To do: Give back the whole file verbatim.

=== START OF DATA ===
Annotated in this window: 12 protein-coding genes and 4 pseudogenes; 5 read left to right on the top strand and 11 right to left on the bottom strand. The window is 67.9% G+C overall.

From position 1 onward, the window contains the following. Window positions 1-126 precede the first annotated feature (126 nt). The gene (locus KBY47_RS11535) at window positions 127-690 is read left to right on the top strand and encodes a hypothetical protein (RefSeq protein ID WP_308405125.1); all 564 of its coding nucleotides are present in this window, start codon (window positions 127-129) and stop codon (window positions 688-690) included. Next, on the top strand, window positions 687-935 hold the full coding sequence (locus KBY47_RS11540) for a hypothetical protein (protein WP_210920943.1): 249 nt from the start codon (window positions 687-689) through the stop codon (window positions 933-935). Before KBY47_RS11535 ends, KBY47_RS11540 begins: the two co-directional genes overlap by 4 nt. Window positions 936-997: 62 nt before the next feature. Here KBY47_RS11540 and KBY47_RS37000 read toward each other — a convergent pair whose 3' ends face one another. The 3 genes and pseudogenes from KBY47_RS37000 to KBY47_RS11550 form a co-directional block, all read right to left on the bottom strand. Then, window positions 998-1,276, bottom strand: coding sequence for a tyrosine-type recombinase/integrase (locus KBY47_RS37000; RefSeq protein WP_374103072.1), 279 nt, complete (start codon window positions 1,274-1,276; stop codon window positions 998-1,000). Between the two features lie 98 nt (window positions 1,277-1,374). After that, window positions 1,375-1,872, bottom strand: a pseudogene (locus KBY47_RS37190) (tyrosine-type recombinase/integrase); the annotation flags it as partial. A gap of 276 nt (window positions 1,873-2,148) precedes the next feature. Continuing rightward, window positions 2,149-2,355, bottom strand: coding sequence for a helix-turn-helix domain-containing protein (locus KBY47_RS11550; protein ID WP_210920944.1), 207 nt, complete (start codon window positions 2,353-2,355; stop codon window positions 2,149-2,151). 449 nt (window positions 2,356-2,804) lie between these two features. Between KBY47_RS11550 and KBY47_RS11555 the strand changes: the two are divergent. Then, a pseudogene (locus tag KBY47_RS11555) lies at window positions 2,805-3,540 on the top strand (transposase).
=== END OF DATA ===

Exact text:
Annotated in this window: 12 protein-coding genes and 4 pseudogenes; 5 read left to right on the top strand and 11 right to left on the bottom strand. The window is 67.9% G+C overall.

From position 1 onward, the window contains the following. Window positions 1-126 precede the first annotated feature (126 nt). The gene (locus KBY47_RS11535) at window positions 127-690 is read left to right on the top strand and encodes a hypothetical protein (RefSeq protein ID WP_308405125.1); all 564 of its coding nucleotides are present in this window, start codon (window positions 127-129) and stop codon (window positions 688-690) included. Next, on the top strand, window positions 687-935 hold the full coding sequence (locus KBY47_RS11540) for a hypothetical protein (protein WP_210920943.1): 249 nt from the start codon (window positions 687-689) through the stop codon (window positions 933-935). Before KBY47_RS11535 ends, KBY47_RS11540 begins: the two co-directional genes overlap by 4 nt. Window positions 936-997: 62 nt before the next feature. Here KBY47_RS11540 and KBY47_RS37000 read toward each other — a convergent pair whose 3' ends face one another. The 3 genes and pseudogenes from KBY47_RS37000 to KBY47_RS11550 form a co-directional block, all read right to left on the bottom strand. Then, window positions 998-1,276, bottom strand: coding sequence for a tyrosine-type recombinase/integrase (locus KBY47_RS37000; RefSeq protein WP_374103072.1), 279 nt, complete (start codon window positions 1,274-1,276; stop codon window positions 998-1,000). Between the two features lie 98 nt (window positions 1,277-1,374). After that, window positions 1,375-1,872, bottom strand: a pseudogene (locus KBY47_RS37190) (tyrosine-type recombinase/integrase); the annotation flags it as partial. A gap of 276 nt (window positions 1,873-2,148) precedes the next feature. Continuing rightward, window positions 2,149-2,355, bottom strand: coding sequence for a helix-turn-helix domain-containing protein (locus KBY47_RS11550; protein ID WP_210920944.1), 207 nt, complete (start codon window positions 2,353-2,355; stop codon window positions 2,149-2,151). 449 nt (window positions 2,356-2,804) lie between these two features. Between KBY47_RS11550 and KBY47_RS11555 the strand changes: the two are divergent. Then, a pseudogene (locus tag KBY47_RS11555) lies at window positions 2,805-3,540 on the top strand (transposase).